On Oct. 28, alumna Ellen Cohen ’82 hosted a conversation with the Brandeis Women’s Network about the difficulties women may face in the workplace and other professional settings, and how to overcome these challenges. Cohen is an executive leadership and mindset coach and a former entertainment attorney. She works with corporate executive attorneys across many industries to elevate their influence and effectiveness. 

The discussion explored the "Five Pillars of Influence" using case studies to identify real strengths and weaknesses of the pillars. The five pillars can be explained through the acronym C.L.I.M.B –– credibility, leadership presence, professional identity, leadership mindset and building relationships.

Credibility is the “most foundational and shows up in all the pillars,” said Cohen. She continued to explain that credibility is “how others view us and value our expertise.” She shared in her presentation that credible people are competent, innovative and strategic leaders who are experts in a subject matter. In addition to identifying important traits for success, Cohen also helped people take note of their weaknesses and how they can address them. For example, if one is struggling with credibility, they can increase their business and operational knowledge, be thorough and predictable and build trust in others, she explained. 

The second of the five pillars is leadership which highlights confidence through communication. In this pillar, Cohen explains that it is important to “focus on what people may hear, read or perceive” and “how much emotion is embedded in your communication.” Cohen also emphasized that sometimes it is key to “listen more, speak less.”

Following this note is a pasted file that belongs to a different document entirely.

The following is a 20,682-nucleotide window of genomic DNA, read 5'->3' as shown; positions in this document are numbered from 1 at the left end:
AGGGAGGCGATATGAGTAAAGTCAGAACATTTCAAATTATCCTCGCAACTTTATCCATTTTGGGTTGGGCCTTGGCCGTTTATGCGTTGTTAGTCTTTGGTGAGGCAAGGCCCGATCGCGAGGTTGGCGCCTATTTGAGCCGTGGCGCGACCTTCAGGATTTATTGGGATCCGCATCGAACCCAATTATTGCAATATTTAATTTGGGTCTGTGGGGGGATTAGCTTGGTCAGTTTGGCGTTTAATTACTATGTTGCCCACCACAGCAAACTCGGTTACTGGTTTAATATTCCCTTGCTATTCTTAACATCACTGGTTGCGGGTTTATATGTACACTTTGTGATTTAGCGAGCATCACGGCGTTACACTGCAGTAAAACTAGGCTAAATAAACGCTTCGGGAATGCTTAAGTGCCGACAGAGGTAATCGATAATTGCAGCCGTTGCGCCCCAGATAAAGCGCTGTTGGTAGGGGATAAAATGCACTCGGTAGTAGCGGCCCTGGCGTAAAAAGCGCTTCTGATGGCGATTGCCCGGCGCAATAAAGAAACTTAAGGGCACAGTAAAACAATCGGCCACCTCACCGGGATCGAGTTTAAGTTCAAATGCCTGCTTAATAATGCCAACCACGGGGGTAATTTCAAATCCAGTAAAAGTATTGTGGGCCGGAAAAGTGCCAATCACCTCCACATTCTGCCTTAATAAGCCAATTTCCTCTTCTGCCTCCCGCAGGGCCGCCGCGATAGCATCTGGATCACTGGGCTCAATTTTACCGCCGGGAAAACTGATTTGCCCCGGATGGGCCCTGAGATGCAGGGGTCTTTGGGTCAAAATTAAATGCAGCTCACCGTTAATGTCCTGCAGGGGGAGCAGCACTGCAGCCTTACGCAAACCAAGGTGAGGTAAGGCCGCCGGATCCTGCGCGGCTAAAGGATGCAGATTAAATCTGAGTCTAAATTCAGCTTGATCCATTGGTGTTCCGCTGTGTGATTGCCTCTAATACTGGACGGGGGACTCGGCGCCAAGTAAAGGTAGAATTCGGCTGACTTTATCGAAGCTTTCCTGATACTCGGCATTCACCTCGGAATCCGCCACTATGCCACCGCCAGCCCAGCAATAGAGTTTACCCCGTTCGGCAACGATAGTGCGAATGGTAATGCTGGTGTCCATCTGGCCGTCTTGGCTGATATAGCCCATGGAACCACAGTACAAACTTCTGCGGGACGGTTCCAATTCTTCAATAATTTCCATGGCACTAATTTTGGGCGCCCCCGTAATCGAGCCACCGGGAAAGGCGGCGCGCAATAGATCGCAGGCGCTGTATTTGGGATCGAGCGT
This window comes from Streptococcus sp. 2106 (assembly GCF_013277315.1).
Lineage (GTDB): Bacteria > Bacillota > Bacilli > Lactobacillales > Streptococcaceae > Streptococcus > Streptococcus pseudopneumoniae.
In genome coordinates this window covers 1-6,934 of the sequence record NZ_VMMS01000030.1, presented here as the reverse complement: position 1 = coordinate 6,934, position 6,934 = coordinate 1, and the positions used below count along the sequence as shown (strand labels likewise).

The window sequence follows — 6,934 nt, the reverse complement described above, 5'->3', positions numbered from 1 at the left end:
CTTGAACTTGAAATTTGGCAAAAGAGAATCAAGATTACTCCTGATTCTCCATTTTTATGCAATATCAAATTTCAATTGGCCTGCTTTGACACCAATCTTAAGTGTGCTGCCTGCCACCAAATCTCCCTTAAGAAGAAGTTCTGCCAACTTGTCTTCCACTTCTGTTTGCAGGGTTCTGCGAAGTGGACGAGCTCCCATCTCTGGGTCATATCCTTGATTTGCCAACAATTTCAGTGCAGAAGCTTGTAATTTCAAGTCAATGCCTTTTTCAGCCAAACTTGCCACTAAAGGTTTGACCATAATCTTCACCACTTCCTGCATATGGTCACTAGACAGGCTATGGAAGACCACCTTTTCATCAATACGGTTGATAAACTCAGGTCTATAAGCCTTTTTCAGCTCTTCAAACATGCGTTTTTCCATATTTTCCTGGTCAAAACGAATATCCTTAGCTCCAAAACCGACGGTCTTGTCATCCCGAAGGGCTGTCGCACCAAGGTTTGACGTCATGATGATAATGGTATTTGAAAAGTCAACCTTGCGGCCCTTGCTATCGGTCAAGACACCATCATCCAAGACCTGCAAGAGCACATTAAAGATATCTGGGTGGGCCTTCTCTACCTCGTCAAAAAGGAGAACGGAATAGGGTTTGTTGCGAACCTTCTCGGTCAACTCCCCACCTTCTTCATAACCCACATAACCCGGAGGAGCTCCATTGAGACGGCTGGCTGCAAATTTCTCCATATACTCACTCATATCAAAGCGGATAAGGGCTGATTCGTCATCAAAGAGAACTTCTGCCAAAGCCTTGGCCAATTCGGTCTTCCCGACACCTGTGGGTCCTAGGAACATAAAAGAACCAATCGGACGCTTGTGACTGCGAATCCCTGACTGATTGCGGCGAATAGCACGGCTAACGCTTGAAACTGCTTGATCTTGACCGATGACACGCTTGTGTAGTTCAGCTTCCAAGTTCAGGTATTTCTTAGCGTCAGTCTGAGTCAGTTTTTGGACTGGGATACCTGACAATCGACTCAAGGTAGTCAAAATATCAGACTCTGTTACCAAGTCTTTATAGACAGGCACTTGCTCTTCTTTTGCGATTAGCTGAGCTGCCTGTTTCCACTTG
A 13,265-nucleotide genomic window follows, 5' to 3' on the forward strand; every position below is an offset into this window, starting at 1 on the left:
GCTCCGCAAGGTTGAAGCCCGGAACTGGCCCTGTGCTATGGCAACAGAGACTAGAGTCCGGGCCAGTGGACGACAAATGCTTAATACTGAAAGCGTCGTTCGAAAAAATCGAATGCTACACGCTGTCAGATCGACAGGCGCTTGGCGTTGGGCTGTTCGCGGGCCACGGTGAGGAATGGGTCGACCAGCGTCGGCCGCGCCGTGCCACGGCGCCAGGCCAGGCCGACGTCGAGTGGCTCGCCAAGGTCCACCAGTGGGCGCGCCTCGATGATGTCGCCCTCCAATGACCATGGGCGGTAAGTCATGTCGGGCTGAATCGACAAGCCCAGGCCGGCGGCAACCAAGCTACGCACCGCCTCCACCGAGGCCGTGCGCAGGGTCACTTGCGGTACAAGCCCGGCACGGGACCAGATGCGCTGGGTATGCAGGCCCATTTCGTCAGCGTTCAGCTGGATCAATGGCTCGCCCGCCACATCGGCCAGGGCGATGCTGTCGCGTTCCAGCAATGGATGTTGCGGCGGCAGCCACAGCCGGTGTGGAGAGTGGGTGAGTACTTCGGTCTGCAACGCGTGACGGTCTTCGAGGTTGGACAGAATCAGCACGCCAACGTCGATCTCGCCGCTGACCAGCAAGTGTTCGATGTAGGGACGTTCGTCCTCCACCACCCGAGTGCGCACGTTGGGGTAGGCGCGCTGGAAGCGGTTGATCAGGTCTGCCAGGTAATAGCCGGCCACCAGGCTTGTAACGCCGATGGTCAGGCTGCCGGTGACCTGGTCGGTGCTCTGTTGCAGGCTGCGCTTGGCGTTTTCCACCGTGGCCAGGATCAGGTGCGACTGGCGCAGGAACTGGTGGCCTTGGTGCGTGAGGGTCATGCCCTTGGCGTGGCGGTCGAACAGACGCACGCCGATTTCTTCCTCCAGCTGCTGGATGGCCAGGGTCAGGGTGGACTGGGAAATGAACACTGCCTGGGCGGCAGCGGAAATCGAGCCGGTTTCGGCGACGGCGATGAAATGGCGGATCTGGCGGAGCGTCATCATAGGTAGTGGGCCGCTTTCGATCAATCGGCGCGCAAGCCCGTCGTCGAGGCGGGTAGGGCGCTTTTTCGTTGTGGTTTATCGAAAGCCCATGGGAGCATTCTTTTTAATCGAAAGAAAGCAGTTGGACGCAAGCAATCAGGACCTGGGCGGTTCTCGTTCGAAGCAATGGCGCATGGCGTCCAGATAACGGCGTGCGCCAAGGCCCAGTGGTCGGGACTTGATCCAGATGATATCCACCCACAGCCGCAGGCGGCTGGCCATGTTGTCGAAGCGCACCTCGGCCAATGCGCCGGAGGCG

“Professional identity … is the most critical to the concept of getting a seat at the table,” Cohen said. With professional identity, one needs to know what sets them apart from other executives. “You want to develop a mission statement about your identity, role and responsibilities,” Cohen added. Additionally, collaborating, making an effort to build relationships and create value and understanding are important parts for a professional identity. It is also crucial that one knows how to serve their clients, she said. 

The leadership mindset pillar is the “internally focused pillar,” Cohen said. This pillar contains the skills of a balancing, persevering, empathetic and compassionate person. This person also exhibits leadership, calm, confidence and focus and is able to respond to change and volatility, all according to her slideshow. It is important that business leaders can “[manage] through change … learning to be adaptable and accept change as a gifted opportunity,” she said. Having a leadership mindset is all “about developing critical thinking with your team” and “being that role model and not taking credit for others’ work,” as well as “owning your errors,” Cohen emphasized. 

The final pillar is building relationships. This entails creating connections to all levels and roles within the organization as well as taking responsibility for any problematic relationships. 

This pillar emphasizes an individual's need to serve as a trusted mentor. Another crucial aspect of this pillar is “building trust and listening with that curiosity and empathy,” Cohen said. 

The webinar concluded with an opportunity for participants to ask questions. One participant asked for advice for young female executives. Cohen stressed the importance of confidence and influence, explaining that “if you have that credibility, you can show up with that leadership presence.”